From there you move onto putting your hand flat on the bathtub, palm up, in front of her so she walks across your hand. Do this for one session. Next session do that again but very slightly lift your hand about 1cm - but don't try and hold her - just let her walk off your raised hand. Maybe do that 2 or 3 times. Next session do the same again but raise your hand a bit higher - maybe an inch or two - but still let her walk off. Do that a few times. Then let her walk from hand to hand putting one hand in front of the other - still palm up. Some people let them walk through your tunnelled hands at this stage but I sometimes find they don't like that and pull back.

Once she is walking across your hands you can hold her and pet her. But only try and pick her up and hold her for a few seconds at first, in the bathtub. But she should be more relaxed and feel trusting with you holding her.

But before you do all the taming I would literally start from scratch again now. Leave her alone for 2 or 3 days then don't clean anything at all for 2 weeks. I think 2 weeks does it. No spot cleaning, no wheel cleaning. It'll be fine! Let her find her feet, get some habits, make the place her own.

The only thing that smells is their pee. It might start to get a bit whiffy. The earliest I would spot clean would be after one week but only the main pee area -eg take out a handful of the pee'd on substrate and replace it with a clean handful. In your case, if you can bear it, I wouldn't even do that and leave her a full two weeks.

As a tip, after that you will know where her chosen pee area is - often a corner of the cage - and you can then put a corner litter tray there with chinchilla sand in and she should use it. Syrians will use a toilet. Then you just need to empty the litter tray once or twice a week and the rest of the cage should stay clean and dry.

During that two weeks just talk to her through the cage so she gets familiar with your voice and presence. Tone of voice makes a big difference. I would start with saying you are very sorry for having to grab her but you were trying to protect her from falling and hurting herself and it won't happen again. I know that sounds a bit bonkers but when you say sorry you have a tone of voice that sounds sorry! And they listen and it does make a difference. Otherwise just chat to her in a friendly tone and tell her she's clever and beautiful etc.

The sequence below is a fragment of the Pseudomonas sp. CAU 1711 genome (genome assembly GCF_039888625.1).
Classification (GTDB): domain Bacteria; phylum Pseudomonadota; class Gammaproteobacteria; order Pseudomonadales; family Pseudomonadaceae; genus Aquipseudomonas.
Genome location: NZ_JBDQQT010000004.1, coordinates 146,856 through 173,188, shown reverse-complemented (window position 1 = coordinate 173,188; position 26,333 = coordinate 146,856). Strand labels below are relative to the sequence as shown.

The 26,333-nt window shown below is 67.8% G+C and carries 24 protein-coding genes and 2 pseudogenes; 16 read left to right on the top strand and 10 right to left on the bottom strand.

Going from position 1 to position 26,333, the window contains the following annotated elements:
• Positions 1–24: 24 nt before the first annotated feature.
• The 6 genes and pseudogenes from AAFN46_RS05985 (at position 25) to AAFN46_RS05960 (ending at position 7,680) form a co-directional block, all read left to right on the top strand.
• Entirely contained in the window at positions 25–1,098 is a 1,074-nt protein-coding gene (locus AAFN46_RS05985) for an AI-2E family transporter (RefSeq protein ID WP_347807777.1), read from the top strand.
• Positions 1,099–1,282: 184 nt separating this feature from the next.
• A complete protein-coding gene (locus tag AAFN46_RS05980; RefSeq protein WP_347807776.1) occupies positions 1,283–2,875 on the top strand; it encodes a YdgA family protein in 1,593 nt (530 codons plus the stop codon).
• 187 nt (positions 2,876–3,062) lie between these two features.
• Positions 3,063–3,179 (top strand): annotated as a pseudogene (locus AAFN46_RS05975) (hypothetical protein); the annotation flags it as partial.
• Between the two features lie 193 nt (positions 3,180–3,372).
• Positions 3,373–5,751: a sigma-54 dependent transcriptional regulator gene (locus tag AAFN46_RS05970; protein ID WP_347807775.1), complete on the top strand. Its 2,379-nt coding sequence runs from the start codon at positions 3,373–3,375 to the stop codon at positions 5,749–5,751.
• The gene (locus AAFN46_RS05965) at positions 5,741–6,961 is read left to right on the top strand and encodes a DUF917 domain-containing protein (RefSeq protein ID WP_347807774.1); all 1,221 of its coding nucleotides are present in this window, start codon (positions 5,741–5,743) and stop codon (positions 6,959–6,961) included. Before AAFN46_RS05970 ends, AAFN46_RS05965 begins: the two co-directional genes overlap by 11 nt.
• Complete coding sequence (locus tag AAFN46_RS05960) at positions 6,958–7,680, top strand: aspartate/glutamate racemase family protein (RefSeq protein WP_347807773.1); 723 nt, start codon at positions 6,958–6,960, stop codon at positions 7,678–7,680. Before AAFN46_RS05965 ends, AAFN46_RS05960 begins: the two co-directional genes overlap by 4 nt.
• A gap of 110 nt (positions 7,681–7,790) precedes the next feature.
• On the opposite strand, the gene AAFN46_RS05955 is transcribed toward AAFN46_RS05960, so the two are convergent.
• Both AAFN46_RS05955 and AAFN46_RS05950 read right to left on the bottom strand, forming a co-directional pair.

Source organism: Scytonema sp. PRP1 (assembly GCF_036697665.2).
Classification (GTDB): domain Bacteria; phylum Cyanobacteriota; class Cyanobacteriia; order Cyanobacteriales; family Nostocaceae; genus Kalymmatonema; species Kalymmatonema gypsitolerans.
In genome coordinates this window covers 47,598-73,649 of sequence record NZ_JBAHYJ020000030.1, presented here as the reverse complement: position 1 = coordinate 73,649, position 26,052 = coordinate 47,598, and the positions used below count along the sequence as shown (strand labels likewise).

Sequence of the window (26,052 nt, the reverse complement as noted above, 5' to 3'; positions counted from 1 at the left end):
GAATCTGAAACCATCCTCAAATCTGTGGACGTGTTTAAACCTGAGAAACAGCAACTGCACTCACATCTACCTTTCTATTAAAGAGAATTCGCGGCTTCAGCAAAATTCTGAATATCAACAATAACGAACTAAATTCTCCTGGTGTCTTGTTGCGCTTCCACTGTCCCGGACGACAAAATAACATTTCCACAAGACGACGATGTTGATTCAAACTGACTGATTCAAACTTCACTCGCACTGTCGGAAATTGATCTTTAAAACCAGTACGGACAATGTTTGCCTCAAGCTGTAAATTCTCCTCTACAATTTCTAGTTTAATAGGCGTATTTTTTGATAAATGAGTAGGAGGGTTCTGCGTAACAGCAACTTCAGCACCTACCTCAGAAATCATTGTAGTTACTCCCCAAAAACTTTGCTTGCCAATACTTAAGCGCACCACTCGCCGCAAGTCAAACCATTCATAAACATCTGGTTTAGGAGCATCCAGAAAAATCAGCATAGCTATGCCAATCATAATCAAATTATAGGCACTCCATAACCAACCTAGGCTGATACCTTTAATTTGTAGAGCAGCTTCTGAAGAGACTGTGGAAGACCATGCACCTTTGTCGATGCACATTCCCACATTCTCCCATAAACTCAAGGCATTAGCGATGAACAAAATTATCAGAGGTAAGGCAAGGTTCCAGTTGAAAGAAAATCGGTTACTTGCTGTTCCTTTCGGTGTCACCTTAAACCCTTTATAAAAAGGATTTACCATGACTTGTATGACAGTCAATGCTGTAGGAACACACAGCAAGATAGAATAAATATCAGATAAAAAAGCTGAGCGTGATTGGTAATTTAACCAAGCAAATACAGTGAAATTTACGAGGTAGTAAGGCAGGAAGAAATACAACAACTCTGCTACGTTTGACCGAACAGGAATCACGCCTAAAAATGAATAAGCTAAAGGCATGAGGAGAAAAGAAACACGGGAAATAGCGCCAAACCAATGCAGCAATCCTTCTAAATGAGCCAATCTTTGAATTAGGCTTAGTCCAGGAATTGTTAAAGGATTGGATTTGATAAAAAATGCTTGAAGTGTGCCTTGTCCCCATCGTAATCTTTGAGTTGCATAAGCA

After a few days you could start offering her treats through the mesh (I assume the bin cage is meshed?) So she gets used to taking things from you.

If she shows signs of wanting to come out during that two weeks then its fine to start with bathtub taming. But if she doesn't I'd just leave her for now.

One thing that's tricky with a scared hamster is seeing a hand coming from above - they are prey animals. So to get her out, lowering a tube and letting her walk in is better (or lowering the hamster ball). Some hamsters will get used to that when they're tame but it's one reason I prefer cages so you have a front entrance and no hand coming from above.

She is still a baby! So this is all fear. She is scared - she had a fright when you had to hold onto her, she is scared that someone is invading her cage and messing with it. And this hand keeps coming from above and invading her space!

They really need that two weeks to make it their own - scent marking makes it there own and you remove their scent when you clean. Scent marking also helps them find their way around - they don't see well so they follow their scent trails.

I've had hamsters refuse to use a wheel after it's been cleaned because all their scent has been removed. Try not to worry about the wheel to much just yet - most hamsters pee in their wheel - it doesn't need a full wash every week - a quick wipe inside now and then (but not every week) is fine for a longish period of time - but right now just leave it for two weeks. The pee will dry and it'll smell less!